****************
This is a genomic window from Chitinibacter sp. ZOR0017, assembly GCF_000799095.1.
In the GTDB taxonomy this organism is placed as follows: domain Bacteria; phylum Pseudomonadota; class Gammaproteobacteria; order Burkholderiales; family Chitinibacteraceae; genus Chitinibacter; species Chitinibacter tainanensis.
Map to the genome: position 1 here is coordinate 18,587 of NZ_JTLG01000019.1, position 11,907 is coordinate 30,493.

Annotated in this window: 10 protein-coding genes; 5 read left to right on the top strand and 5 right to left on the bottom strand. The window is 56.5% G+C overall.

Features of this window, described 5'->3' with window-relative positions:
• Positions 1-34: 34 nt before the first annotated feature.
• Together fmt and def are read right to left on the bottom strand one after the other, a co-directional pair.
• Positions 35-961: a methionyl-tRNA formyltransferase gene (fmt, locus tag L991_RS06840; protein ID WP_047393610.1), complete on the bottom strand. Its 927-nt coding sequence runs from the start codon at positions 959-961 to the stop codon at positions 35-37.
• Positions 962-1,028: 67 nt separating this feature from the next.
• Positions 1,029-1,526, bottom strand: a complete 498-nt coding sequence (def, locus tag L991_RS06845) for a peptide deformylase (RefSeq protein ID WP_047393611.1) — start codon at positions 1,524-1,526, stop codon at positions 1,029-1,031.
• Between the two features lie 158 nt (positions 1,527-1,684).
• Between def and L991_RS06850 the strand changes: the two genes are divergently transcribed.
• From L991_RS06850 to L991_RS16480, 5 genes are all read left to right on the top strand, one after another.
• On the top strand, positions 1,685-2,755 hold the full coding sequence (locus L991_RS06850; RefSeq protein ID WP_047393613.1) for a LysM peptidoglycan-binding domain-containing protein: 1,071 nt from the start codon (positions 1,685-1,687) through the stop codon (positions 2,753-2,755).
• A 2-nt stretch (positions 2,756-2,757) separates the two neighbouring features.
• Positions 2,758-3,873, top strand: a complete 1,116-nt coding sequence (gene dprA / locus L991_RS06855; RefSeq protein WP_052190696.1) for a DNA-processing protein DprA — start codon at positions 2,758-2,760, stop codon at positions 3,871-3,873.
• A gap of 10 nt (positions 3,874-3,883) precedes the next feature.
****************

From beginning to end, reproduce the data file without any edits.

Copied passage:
This is a genomic window from Chitinibacter sp. ZOR0017, assembly GCF_000799095.1.
In the GTDB taxonomy this organism is placed as follows: domain Bacteria; phylum Pseudomonadota; class Gammaproteobacteria; order Burkholderiales; family Chitinibacteraceae; genus Chitinibacter; species Chitinibacter tainanensis.
Map to the genome: position 1 here is coordinate 18,587 of NZ_JTLG01000019.1, position 11,907 is coordinate 30,493.

Annotated in this window: 10 protein-coding genes; 5 read left to right on the top strand and 5 right to left on the bottom strand. The window is 56.5% G+C overall.

Features of this window, described 5'->3' with window-relative positions:
• Positions 1-34: 34 nt before the first annotated feature.
• Together fmt and def are read right to left on the bottom strand one after the other, a co-directional pair.
• Positions 35-961: a methionyl-tRNA formyltransferase gene (fmt, locus tag L991_RS06840; protein ID WP_047393610.1), complete on the bottom strand. Its 927-nt coding sequence runs from the start codon at positions 959-961 to the stop codon at positions 35-37.
• Positions 962-1,028: 67 nt separating this feature from the next.
• Positions 1,029-1,526, bottom strand: a complete 498-nt coding sequence (def, locus tag L991_RS06845) for a peptide deformylase (RefSeq protein ID WP_047393611.1) — start codon at positions 1,524-1,526, stop codon at positions 1,029-1,031.
• Between the two features lie 158 nt (positions 1,527-1,684).
• Between def and L991_RS06850 the strand changes: the two genes are divergently transcribed.
• From L991_RS06850 to L991_RS16480, 5 genes are all read left to right on the top strand, one after another.
• On the top strand, positions 1,685-2,755 hold the full coding sequence (locus L991_RS06850; RefSeq protein ID WP_047393613.1) for a LysM peptidoglycan-binding domain-containing protein: 1,071 nt from the start codon (positions 1,685-1,687) through the stop codon (positions 2,753-2,755).
• A 2-nt stretch (positions 2,756-2,757) separates the two neighbouring features.
• Positions 2,758-3,873, top strand: a complete 1,116-nt coding sequence (gene dprA / locus L991_RS06855; RefSeq protein WP_052190696.1) for a DNA-processing protein DprA — start codon at positions 2,758-2,760, stop codon at positions 3,871-3,873.
• A gap of 10 nt (positions 3,874-3,883) precedes the next feature.